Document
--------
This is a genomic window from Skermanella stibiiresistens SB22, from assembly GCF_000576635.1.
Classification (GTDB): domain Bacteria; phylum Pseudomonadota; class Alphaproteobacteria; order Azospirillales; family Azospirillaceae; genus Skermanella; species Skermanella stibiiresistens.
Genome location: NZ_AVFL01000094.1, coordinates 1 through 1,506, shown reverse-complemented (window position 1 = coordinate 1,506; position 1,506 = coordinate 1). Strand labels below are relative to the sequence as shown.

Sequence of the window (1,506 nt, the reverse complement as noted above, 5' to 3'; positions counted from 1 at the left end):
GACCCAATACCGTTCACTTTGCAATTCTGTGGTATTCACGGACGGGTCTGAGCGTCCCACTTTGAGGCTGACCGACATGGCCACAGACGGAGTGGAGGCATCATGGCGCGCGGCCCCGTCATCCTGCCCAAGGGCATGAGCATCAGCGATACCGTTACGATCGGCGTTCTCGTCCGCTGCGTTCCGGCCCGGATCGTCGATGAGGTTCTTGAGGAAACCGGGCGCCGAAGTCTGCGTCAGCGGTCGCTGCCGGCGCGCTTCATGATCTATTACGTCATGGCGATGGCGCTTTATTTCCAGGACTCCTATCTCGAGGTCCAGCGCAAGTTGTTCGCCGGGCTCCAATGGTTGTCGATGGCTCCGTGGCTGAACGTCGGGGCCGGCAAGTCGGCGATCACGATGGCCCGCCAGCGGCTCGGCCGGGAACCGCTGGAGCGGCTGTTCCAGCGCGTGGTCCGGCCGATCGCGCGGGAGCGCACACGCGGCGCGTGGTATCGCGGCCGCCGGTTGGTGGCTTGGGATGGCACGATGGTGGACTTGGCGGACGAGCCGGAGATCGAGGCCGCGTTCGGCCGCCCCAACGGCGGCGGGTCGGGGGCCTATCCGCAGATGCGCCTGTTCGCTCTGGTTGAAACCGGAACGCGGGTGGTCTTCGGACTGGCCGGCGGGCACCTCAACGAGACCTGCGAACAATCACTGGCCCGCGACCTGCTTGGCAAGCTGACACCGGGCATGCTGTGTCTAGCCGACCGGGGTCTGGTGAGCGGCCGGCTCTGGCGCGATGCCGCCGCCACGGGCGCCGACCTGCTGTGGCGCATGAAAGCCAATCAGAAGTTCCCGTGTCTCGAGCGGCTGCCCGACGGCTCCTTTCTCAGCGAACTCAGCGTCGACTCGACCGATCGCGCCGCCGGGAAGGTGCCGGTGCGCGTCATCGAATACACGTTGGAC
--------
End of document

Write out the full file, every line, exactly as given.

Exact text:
This is a genomic window from Skermanella stibiiresistens SB22, from assembly GCF_000576635.1.
Classification (GTDB): domain Bacteria; phylum Pseudomonadota; class Alphaproteobacteria; order Azospirillales; family Azospirillaceae; genus Skermanella; species Skermanella stibiiresistens.
Genome location: NZ_AVFL01000094.1, coordinates 1 through 1,506, shown reverse-complemented (window position 1 = coordinate 1,506; position 1,506 = coordinate 1). Strand labels below are relative to the sequence as shown.

Sequence of the window (1,506 nt, the reverse complement as noted above, 5' to 3'; positions counted from 1 at the left end):
GACCCAATACCGTTCACTTTGCAATTCTGTGGTATTCACGGACGGGTCTGAGCGTCCCACTTTGAGGCTGACCGACATGGCCACAGACGGAGTGGAGGCATCATGGCGCGCGGCCCCGTCATCCTGCCCAAGGGCATGAGCATCAGCGATACCGTTACGATCGGCGTTCTCGTCCGCTGCGTTCCGGCCCGGATCGTCGATGAGGTTCTTGAGGAAACCGGGCGCCGAAGTCTGCGTCAGCGGTCGCTGCCGGCGCGCTTCATGATCTATTACGTCATGGCGATGGCGCTTTATTTCCAGGACTCCTATCTCGAGGTCCAGCGCAAGTTGTTCGCCGGGCTCCAATGGTTGTCGATGGCTCCGTGGCTGAACGTCGGGGCCGGCAAGTCGGCGATCACGATGGCCCGCCAGCGGCTCGGCCGGGAACCGCTGGAGCGGCTGTTCCAGCGCGTGGTCCGGCCGATCGCGCGGGAGCGCACACGCGGCGCGTGGTATCGCGGCCGCCGGTTGGTGGCTTGGGATGGCACGATGGTGGACTTGGCGGACGAGCCGGAGATCGAGGCCGCGTTCGGCCGCCCCAACGGCGGCGGGTCGGGGGCCTATCCGCAGATGCGCCTGTTCGCTCTGGTTGAAACCGGAACGCGGGTGGTCTTCGGACTGGCCGGCGGGCACCTCAACGAGACCTGCGAACAATCACTGGCCCGCGACCTGCTTGGCAAGCTGACACCGGGCATGCTGTGTCTAGCCGACCGGGGTCTGGTGAGCGGCCGGCTCTGGCGCGATGCCGCCGCCACGGGCGCCGACCTGCTGTGGCGCATGAAAGCCAATCAGAAGTTCCCGTGTCTCGAGCGGCTGCCCGACGGCTCCTTTCTCAGCGAACTCAGCGTCGACTCGACCGATCGCGCCGCCGGGAAGGTGCCGGTGCGCGTCATCGAATACACGTTGGAC